Updated: Oct 6, 2022
During my entire career, I have been proud
about being good at my craft. Well, I was wrong!
Taking the MJ program at Tulane University opened my eyes –
literally! Let me explain.
As a Human Resources professional, you need to know about
employment law, and I assumed I already knew a lot. Before taking
the MJ program, I had taken various HR seminars, webinars, courses,
read books - you name it - all on employment law and labor relations.
Then it happened. I had my first discrimination complaint. I followed
our internal process, investigated it, summarized my findings, and
told the employee there was no discrimination and closed the case.
No big deal. I've got this. Wrong! The employee filed a claim and we
lost. I was confused, unclear what had gone wrong. I had all the
facts. I had done the investigation. I had done everything that I had
learned in HR seminars. But, I was at a loss and unclear how to make sure
this would never happen again.
It is not until my first semester of the MJ program where I learned all about
Title VII, a prima facie case for a claim involving employment discrimination
and what the court will generally require as proof of the following facts:
The plaintiff was a member of a “protected group” (e.g., gender, race, etc.).
The plaintiff was, in fact, qualified for every aspect of the job s/he was seeking.
The plaintiff was rejected for the position despite possessing the necessary qualifications; and
After rejected, the employer continued to search for job applicants who had the exact same qualifications and/or skills as the plaintiff.
I had no idea that the plaintiff must produce enough evidence on all
four elements to support the claim and shift the burden of evidence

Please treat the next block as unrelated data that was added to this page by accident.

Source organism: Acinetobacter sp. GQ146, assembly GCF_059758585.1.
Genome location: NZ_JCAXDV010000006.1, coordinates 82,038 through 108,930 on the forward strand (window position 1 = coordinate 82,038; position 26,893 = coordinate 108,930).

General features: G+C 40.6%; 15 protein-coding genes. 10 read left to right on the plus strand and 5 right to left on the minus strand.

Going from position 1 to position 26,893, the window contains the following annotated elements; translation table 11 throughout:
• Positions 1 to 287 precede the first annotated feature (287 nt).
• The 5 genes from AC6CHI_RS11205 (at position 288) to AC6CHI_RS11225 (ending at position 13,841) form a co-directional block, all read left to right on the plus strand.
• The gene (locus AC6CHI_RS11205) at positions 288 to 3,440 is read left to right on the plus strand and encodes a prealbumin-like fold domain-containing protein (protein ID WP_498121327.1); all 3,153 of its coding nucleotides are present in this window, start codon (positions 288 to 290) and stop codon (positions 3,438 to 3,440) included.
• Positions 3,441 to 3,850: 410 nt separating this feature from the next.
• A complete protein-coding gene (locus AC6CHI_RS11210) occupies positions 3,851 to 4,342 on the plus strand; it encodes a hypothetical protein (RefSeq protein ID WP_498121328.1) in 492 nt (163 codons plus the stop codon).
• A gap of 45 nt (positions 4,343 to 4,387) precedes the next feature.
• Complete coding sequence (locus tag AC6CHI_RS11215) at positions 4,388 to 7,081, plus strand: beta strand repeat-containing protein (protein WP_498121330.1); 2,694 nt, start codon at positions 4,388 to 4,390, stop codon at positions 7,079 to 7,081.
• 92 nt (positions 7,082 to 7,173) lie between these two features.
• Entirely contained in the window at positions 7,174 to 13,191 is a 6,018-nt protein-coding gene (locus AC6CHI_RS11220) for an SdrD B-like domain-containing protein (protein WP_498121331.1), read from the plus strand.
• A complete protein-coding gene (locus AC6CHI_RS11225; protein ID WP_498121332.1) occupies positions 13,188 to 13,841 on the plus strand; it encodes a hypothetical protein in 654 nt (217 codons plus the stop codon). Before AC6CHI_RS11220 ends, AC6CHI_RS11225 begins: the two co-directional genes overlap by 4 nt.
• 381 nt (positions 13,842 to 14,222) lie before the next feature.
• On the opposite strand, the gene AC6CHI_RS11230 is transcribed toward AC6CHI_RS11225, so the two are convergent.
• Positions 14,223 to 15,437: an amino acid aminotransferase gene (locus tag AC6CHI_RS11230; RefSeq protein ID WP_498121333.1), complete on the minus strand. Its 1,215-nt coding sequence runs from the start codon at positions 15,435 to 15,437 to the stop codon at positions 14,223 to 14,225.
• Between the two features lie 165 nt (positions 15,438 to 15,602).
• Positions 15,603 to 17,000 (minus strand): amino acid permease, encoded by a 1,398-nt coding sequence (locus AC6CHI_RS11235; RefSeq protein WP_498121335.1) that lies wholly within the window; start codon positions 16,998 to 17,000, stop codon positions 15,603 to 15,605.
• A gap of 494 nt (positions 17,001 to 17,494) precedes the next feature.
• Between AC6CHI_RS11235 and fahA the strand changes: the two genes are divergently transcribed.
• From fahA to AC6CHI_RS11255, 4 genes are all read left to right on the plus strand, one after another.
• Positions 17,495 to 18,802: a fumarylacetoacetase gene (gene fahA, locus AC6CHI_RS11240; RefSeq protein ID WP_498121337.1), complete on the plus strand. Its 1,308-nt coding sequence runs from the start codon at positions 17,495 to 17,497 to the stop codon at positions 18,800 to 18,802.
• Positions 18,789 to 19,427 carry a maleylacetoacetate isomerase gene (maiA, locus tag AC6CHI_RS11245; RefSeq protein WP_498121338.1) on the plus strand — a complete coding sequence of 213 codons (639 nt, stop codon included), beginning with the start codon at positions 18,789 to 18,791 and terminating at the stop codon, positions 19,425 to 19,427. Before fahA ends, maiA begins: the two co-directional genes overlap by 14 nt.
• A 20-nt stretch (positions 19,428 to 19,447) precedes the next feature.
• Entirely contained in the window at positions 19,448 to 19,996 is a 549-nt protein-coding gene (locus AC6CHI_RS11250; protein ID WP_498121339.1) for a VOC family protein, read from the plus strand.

production to the respondent and that, if the plaintiff does not
present a prima facie case with sufficient evidence, the judge may
dismiss the case. Or, if the case is being heard by a jury, the judge
may direct the jury to return a verdict for the respondent. Where was
this information before and why had I never heard about
this in any of my HR courses?
That is when I realized that this is law school. I am actually learning
the law, and learning how to think like a lawyer. Although this program is
not a JD and you are not a lawyer, nor can you advise or practice law,
it teaches you the law, how to interpret it, how to research it, how
to write about it, and especially how to make sure you can win your case.
That was my aha! moment and when I took off the blinders that I had
been wearing my entire career!
About Ilda Andaluz:
Ilda is Human Resources Professional with over 20 years of experience in Global HR. She holds a Bachelors in Psychology from McGiIl University, an MBA from University of Phoenix, and will be graduating with a Master of Jurisprudence in Labor and Employment Law from Tulane University in December 2022. Ilda is originally from Montreal, Canada and moved to Houston, Texas in 2016. She lives with her husband and two sons. She speaks, reads and writes Spanish, French, English and Italian.
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